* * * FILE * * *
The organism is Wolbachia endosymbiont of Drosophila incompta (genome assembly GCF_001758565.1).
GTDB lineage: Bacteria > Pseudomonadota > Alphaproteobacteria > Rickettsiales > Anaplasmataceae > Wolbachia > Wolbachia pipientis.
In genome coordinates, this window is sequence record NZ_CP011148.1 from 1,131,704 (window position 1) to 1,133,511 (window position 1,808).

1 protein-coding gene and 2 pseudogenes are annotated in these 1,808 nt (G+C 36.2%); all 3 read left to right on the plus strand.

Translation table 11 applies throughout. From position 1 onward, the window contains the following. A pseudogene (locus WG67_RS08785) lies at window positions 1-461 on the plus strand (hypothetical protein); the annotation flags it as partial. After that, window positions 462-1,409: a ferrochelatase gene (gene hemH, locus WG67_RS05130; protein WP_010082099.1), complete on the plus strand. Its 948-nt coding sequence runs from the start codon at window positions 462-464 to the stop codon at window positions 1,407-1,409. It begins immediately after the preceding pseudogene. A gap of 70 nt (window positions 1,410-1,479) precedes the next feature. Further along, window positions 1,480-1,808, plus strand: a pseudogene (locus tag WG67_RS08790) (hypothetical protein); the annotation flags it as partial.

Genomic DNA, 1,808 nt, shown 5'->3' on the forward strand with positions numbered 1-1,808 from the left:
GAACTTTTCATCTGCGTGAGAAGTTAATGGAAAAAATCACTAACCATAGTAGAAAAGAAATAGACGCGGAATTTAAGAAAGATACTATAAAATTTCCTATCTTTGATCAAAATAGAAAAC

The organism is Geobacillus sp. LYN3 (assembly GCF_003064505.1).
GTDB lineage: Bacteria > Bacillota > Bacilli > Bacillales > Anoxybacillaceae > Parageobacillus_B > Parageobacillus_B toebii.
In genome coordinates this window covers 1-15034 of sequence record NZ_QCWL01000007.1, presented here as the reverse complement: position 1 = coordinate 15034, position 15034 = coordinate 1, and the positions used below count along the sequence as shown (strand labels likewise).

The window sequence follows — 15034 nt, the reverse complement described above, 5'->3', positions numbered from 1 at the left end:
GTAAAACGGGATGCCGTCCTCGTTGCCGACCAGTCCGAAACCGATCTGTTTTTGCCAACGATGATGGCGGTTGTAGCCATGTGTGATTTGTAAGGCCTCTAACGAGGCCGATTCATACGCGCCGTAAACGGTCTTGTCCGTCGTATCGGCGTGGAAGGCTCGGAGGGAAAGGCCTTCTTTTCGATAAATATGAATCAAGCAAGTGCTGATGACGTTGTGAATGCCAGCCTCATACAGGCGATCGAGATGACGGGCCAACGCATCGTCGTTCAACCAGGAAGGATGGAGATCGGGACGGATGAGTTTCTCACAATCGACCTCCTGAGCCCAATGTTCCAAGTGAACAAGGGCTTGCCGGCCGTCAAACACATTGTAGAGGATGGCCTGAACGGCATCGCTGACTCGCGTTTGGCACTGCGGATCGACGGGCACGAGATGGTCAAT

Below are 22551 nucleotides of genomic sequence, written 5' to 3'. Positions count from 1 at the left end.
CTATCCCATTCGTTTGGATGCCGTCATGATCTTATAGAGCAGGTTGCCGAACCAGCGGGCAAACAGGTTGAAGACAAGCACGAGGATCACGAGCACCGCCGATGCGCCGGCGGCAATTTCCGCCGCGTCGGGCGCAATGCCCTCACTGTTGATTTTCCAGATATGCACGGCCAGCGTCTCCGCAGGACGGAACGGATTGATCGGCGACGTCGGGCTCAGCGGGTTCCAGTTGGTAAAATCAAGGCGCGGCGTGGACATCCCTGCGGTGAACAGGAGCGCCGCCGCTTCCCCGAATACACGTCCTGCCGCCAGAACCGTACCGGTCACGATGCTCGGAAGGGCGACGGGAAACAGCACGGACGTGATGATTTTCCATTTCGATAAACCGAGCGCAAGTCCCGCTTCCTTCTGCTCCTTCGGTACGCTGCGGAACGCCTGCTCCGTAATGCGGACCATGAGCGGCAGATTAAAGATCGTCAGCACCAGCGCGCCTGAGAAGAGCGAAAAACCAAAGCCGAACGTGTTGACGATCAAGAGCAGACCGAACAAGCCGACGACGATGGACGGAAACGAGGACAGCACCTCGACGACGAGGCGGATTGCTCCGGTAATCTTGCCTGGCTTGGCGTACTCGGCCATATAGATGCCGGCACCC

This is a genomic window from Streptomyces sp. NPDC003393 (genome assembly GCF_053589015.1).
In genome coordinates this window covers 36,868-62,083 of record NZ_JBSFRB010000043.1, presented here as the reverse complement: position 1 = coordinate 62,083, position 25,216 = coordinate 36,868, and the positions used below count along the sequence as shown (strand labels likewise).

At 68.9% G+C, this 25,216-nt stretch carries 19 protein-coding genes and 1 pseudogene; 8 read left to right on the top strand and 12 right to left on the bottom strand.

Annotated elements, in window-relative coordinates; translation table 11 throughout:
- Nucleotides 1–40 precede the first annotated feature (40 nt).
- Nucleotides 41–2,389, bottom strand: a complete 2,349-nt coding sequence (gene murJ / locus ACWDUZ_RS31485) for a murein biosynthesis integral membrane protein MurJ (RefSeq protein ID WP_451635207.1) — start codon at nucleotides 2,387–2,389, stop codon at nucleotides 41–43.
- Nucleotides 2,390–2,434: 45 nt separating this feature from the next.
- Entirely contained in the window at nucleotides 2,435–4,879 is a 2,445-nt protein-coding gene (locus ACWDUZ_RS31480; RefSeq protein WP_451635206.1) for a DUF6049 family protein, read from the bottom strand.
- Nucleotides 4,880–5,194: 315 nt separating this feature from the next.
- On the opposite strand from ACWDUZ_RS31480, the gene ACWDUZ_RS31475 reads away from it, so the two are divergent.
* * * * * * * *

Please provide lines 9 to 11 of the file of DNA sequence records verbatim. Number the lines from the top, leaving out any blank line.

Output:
GTDB lineage: Bacteria > Bacillota > Bacilli > Bacillales > Anoxybacillaceae > Parageobacillus_B > Parageobacillus_B toebii.
In genome coordinates this window covers 1-15034 of sequence record NZ_QCWL01000007.1, presented here as the reverse complement: position 1 = coordinate 15034, position 15034 = coordinate 1, and the positions used below count along the sequence as shown (strand labels likewise).

The window sequence follows — 15034 nt, the reverse complement described above, 5'->3', positions numbered from 1 at the left end: